Soft drinks companies are likely to be major beneficiaries of improvements in China's water supply, writes Tamara Vantroyen. Although partly as a result of the erratic supply and poor quality of its water, China has proved a strong market for bottled water brands, with both Coke and Pepsi establishing a strong presence.

It is not just a rumour anymore: China is officially upgrading its water quality, a move welcome to drinks manufacturers that rely on and control costs through guaranteed clean water supplies. China launched new drinking water standards in June, raising the number of prohibited water pollutants from 35 to 101.

The recent Harbin disaster - when deadly toxins released into the Songhua river by an oil refinery explosion raised benzene levels to 100 times the safe level leaving 3.8m people without water for five days - has served as another wake-up call for the Chinese government. Its unusually forthright order to go public with the news came directly from the State Council, headed by prime minister Wen Jiabao. The day after the news broke Wen met his ministers to stress the environmental problems facing China. Furthermore, Beijing's recent decision to start building a string of environment-friendly 'eco-cities' will bring drinks manufacturers one step closer to having good quality tap water at their immediate disposal.

All this is good news for drinks manufacturers with bottling plants in a country with one of the smallest water supplies per person in the world, and where millions regularly face water shortages. And for manufacturers with plants in Chongqing, Hangzhou, Guangzhou and Shanghai, the future is looking even rosier as these cities aim to bring their tap water up to with European Union drinking standards.

The increasing availability of clean tap water is manna from heaven for companies like Guangzhou Wanhao Foods, whose jelly juice - branded '18 Channel' - is promoted as a health drink. "We're growing steadily, with an annual turnover of over US$19m," says overseas business development manager Kathy Lee. "However clean water is a major factor in our day-to-day costs. We operate to ISO 9000 standards, so can't afford to cut corners, especially as we use 18 Channel to promote a healthy lifestyle. As the authorities improve the water quality it means fewer headaches for us."

It's a view echoed by Natalie Du, import and export sales manager at the Hangzhou Choisun Tea Sci-Tech Co. "Our Pure Green Tea - which is exported to the USA, Europe and Southeast Asia - contains nothing but purified water, honey, vitamins and of course green tea," Du said. "The quality of water is essential, and as the bottled tea only has a shelf life of 10 months it is important that nothing should destabilise the contents."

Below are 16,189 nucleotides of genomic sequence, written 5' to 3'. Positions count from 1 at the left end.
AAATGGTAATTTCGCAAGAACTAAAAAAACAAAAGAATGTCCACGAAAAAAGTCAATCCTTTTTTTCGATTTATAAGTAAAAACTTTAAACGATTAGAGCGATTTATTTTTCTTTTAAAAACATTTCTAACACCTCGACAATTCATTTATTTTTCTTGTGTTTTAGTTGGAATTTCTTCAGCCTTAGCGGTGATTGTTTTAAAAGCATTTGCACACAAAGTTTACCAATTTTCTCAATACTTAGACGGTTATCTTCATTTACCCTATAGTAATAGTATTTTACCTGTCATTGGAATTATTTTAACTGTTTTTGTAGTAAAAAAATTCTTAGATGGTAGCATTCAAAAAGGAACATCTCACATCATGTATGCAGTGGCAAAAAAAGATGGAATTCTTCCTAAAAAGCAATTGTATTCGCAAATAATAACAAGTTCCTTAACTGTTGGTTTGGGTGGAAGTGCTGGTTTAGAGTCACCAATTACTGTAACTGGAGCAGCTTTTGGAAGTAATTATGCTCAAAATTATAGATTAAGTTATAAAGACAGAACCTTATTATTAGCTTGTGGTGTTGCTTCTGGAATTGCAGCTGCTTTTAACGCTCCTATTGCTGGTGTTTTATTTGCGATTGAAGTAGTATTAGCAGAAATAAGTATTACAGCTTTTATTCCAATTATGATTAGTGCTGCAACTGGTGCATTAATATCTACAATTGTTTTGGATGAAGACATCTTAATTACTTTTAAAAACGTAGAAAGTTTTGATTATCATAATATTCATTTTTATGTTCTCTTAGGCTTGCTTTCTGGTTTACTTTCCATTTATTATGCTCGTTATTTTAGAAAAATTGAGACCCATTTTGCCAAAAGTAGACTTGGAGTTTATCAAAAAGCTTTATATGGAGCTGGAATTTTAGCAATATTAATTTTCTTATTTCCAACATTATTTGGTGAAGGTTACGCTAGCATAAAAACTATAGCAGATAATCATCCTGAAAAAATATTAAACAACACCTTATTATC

In Shanghai, the Foodon Enterprise Co. produces carrot, greengage, pumpkin and mulberry juice principally for the Japanese market. "The city has been expanding so fast, infrastructure has not always been able to keep up," says Foodon spokesperson Fion Huang. "Japan is well known for its rigorous quality standards - clean, reliable and relatively inexpensive water allows us to provide a competitively priced product, which we certainly need to stay ahead in the market."

According to reports published by China's State Environmental Protection Administration, 75% of river water flowing through Chinese urban areas is considered unsuitable for drinking or fishing, and 30% is not even suitable for agriculture.

Unsurprisingly, cleaning this up is expensive - leading Chongqing, Hangzhou, Guangzhou and Shanghai, for instance, to invest heavily in deep-processing technology, according to the China Water Association (CWA).

Deep-processing uses ozone and active carbons to kill organic pollutants. Its installation is expected to cost billions of dollars. Chongqing alone is to spend US$556m before 2010 to purify its water. All this is hardly surprising in the light of a recent test conducted by the Ministry of Science and Technology that showed tap water sampled in a downtown residential area contained 80 strains of the 101 forbidden pollutants. Looking at the nation as a whole, around 300m people drink contaminated water on a daily basis, claims China's Ministry of Water Resources.

Meanwhile, partly as a result, China is one of the world's largest importers of bottled water. According to a Beverage Marketing Corporation survey, China was the world's third largest consumer of bottled water, guzzling 4,668.3m gallons in 2004, up from 3,056.9m gallons in 1999.

Coke and Pepsi both have a strong foothold in the bottled water market - Coke with its Bon Aqua brand, and Pepsi with Aquafina. Coca-Cola - which controls 15% of the soft drinks market in China, eight percentage points higher than Pepsi - predicts its water line will surpass its soft drink line within a decade. Both of these soft drinks manufacturers' advantage is that they use purified tap water as their bottled water, allowing them to enjoy lower manufacturing costs than a number of their competitors. Nestlé also entered the water line in 2005 with its herbal mineral water.

Also, drinks manufacturers are not just relying on the Chinese government to provide them with clean tap water, as they are taking the matter into their own hands. In China, as throughout the world, Coca-Cola is buying farmland to access wells and is engaged in a constant search for new water supplies and purchasing water rights.